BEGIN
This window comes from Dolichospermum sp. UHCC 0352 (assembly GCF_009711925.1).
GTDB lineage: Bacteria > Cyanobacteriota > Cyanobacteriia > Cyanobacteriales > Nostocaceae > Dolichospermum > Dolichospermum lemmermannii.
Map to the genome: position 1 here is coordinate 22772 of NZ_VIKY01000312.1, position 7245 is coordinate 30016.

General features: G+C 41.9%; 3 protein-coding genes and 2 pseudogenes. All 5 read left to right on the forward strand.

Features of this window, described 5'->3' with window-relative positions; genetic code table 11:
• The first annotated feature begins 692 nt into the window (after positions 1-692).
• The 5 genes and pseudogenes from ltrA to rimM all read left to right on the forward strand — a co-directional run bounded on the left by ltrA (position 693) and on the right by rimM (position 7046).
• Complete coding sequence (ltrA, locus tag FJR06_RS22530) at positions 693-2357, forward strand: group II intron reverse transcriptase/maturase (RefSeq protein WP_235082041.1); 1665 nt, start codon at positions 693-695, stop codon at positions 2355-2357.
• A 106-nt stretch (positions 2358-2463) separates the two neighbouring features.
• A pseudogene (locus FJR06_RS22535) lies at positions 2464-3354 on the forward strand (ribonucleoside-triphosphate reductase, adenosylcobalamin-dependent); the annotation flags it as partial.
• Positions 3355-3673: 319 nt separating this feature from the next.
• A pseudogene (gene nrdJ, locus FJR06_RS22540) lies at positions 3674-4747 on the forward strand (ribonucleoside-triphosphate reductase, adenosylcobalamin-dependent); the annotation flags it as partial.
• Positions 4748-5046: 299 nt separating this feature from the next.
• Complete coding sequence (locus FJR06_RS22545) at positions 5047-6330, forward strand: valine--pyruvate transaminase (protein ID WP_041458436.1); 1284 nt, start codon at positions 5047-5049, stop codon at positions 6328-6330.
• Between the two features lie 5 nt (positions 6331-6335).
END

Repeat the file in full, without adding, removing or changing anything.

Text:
This window comes from Dolichospermum sp. UHCC 0352 (assembly GCF_009711925.1).
GTDB lineage: Bacteria > Cyanobacteriota > Cyanobacteriia > Cyanobacteriales > Nostocaceae > Dolichospermum > Dolichospermum lemmermannii.
Map to the genome: position 1 here is coordinate 22772 of NZ_VIKY01000312.1, position 7245 is coordinate 30016.

General features: G+C 41.9%; 3 protein-coding genes and 2 pseudogenes. All 5 read left to right on the forward strand.

Features of this window, described 5'->3' with window-relative positions; genetic code table 11:
• The first annotated feature begins 692 nt into the window (after positions 1-692).
• The 5 genes and pseudogenes from ltrA to rimM all read left to right on the forward strand — a co-directional run bounded on the left by ltrA (position 693) and on the right by rimM (position 7046).
• Complete coding sequence (ltrA, locus tag FJR06_RS22530) at positions 693-2357, forward strand: group II intron reverse transcriptase/maturase (RefSeq protein WP_235082041.1); 1665 nt, start codon at positions 693-695, stop codon at positions 2355-2357.
• A 106-nt stretch (positions 2358-2463) separates the two neighbouring features.
• A pseudogene (locus FJR06_RS22535) lies at positions 2464-3354 on the forward strand (ribonucleoside-triphosphate reductase, adenosylcobalamin-dependent); the annotation flags it as partial.
• Positions 3355-3673: 319 nt separating this feature from the next.
• A pseudogene (gene nrdJ, locus FJR06_RS22540) lies at positions 3674-4747 on the forward strand (ribonucleoside-triphosphate reductase, adenosylcobalamin-dependent); the annotation flags it as partial.
• Positions 4748-5046: 299 nt separating this feature from the next.
• Complete coding sequence (locus FJR06_RS22545) at positions 5047-6330, forward strand: valine--pyruvate transaminase (protein ID WP_041458436.1); 1284 nt, start codon at positions 5047-5049, stop codon at positions 6328-6330.
• Between the two features lie 5 nt (positions 6331-6335).